"What has inflamed the public imagination isn’t the discovery of a new Mariah Carey or Maria Callas so much as the notion that an ordinary singleton from a run-down industrial village can seize her chance at glory and translate it into fame. For that is what Boyle has done.
Win or lose on Saturday night, she will have a lifelong afterlife on the variety circuit, hired for comedy shows, Christmas pantomimes and nostalgia concerts. She will be a hit with the troops in Afghanistan and with senior citizens in music halls.
Boyle will be pursued by the press, her every unguarded expletive greeted with banner headlines, as if a churchgoing woman whose life has previously trudged drearily by isn’t to be allowed the occasional whooped obscenity at her sudden change of fortune.
As she whoops, so do we. For the change in Susan Boyle is the hope in every human heart that has suffered the loss of a job, a home and a life’s savings this year. If she can do it, the audience prays, so perhaps can we.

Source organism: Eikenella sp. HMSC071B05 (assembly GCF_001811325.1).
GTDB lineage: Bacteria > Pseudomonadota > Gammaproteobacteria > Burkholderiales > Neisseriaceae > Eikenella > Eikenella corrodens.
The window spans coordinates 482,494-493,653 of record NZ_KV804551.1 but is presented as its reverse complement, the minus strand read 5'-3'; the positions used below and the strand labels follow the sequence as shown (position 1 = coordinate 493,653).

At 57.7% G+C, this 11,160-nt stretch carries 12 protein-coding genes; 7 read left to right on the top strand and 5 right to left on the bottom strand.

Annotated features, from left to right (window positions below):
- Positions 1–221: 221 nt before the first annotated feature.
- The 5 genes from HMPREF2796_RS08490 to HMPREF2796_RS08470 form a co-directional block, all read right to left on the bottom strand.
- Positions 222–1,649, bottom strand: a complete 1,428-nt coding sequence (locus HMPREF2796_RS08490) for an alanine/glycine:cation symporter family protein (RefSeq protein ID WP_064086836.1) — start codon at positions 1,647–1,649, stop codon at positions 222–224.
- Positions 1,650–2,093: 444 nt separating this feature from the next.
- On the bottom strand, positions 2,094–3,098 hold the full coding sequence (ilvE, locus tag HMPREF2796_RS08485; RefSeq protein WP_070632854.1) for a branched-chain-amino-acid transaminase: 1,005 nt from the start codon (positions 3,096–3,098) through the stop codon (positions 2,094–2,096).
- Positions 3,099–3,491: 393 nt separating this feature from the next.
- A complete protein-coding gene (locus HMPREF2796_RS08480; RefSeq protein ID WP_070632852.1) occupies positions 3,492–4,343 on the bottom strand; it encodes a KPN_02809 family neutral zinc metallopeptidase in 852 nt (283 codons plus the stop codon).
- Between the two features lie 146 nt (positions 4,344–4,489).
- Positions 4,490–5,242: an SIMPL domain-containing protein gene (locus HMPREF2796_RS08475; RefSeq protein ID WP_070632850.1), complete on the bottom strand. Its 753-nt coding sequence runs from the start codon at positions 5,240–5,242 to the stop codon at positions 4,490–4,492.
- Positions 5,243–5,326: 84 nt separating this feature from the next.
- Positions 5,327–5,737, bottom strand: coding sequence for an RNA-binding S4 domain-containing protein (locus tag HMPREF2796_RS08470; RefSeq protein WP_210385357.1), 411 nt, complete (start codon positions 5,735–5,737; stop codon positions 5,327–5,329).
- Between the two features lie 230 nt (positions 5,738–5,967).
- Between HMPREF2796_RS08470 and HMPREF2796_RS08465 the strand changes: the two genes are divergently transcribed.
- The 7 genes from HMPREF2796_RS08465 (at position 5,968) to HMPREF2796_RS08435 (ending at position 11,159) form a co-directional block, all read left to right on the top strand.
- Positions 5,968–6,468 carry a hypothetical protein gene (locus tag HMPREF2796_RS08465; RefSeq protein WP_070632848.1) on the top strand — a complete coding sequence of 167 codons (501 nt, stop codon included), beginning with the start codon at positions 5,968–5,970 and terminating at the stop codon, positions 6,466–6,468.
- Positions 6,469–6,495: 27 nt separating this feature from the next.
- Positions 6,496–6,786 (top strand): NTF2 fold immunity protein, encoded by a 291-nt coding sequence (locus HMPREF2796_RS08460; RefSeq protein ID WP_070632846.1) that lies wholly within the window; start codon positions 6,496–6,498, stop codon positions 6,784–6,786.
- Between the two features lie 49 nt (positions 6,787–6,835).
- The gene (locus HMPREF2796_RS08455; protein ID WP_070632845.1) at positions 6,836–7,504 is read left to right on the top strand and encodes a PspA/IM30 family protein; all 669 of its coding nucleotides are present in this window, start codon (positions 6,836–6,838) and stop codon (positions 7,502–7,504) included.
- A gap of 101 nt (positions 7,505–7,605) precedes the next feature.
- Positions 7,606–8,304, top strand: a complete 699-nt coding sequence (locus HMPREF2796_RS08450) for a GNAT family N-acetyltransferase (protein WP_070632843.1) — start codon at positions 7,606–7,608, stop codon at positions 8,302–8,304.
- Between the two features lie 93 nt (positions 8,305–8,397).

Millions from Kenya to Korea will be rooting for Boyle to win on Saturday night, not because they admire her small and very specific talent but because they live in hope that her dream could somehow be theirs. Boyle is the first heroine of the Yes We Can universe."
Saturday, May 30, 2009
Defending Susan Boyle
The public can be very fickle and very cruel. I'm tired of the spate of attacks against singer Susan Boyle and hope that even if she doesn't become the winner of "Britain's Got Talent", she will be treated more kindly than she has been. I had to laugh recently when Lily Allen, a singer I have never heard of, criticized her. There's no doubt that more people have heard of Susan than have heard of Lily. Anyway, here's some of what critic Norman Lebrecht had to say: